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Enzymes

Large group of over a thousand proteins (protein substances) that play a central role in the metabolism of all living organisms. They control or accelerate the majority of biochemical reactions such as growth, metabolism, stimulus uptake and transmission with corresponding reaction, immune system and digestion up to the copying of DNA information. In all plants, photosynthesis, among other things, is controlled by them. The term formed as an artificial word means sourdough or yeast and was introduced by the German physiologist Wilhelm F. Kühne (1837-1900), previously the term "ferment" was used. In addition to the corresponding microorganisms, enzymes are also crucially involved in a fermentation, for example by converting a starting material such as wine into vinegar.

Enzymes also play a significant role in winemaking, starting from fermentation to bottle ageing. Some are also produced artificially and used in winemaking and in combating harmful microorganisms. Enzymes involved in this context are, for example, chitinases, glucanases, invertase, lysozyme, oxidases (laccase, tyrosinase), pectinases, suberase, ureases and zymase. Oenological enzymes are also used to support the natural enzymes. See a complete list of all wine ingredients under total extract.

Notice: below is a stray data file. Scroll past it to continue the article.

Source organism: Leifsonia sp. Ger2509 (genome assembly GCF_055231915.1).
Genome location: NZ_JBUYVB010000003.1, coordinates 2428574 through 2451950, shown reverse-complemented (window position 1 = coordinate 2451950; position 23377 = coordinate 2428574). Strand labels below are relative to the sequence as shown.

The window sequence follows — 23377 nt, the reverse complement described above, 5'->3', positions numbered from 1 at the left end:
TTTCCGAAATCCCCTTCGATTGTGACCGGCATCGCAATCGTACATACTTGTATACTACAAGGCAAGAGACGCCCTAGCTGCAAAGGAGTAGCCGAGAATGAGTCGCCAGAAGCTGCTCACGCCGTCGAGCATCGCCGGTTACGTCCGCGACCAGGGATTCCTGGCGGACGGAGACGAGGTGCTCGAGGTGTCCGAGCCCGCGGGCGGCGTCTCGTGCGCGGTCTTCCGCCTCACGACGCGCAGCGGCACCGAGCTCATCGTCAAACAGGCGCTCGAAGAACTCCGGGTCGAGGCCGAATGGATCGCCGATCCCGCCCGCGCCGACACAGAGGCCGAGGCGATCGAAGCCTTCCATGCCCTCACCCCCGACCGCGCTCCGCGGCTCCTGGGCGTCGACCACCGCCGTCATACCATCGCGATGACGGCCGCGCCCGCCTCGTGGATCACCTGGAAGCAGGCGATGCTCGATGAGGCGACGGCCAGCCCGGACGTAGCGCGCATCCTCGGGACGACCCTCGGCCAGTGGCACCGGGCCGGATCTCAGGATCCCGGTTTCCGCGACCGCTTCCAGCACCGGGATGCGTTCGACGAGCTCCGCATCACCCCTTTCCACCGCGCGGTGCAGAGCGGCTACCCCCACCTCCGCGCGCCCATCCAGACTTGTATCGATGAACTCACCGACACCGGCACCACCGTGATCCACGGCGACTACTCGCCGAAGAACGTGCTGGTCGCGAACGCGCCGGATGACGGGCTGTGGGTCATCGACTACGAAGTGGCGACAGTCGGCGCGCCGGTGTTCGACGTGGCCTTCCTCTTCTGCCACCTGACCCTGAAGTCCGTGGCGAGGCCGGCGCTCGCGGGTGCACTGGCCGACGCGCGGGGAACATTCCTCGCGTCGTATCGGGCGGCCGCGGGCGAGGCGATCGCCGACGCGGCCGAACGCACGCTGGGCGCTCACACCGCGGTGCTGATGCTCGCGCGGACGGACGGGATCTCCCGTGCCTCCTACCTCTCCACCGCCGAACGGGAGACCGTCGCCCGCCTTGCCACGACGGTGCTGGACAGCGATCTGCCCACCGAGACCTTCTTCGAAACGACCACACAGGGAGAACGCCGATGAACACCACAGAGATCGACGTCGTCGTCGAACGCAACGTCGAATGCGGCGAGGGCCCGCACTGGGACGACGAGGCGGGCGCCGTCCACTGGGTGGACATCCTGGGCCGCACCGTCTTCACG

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Andreas Essl
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The world's largest Lexicon of wine terms.

25,903 Keywords · 46,875 Synonyms · 5,330 Translations · 31,240 Pronunciations · 179,694 Cross-references
made with by our author Norbert F. J. Tischelmayer. About the Lexicon

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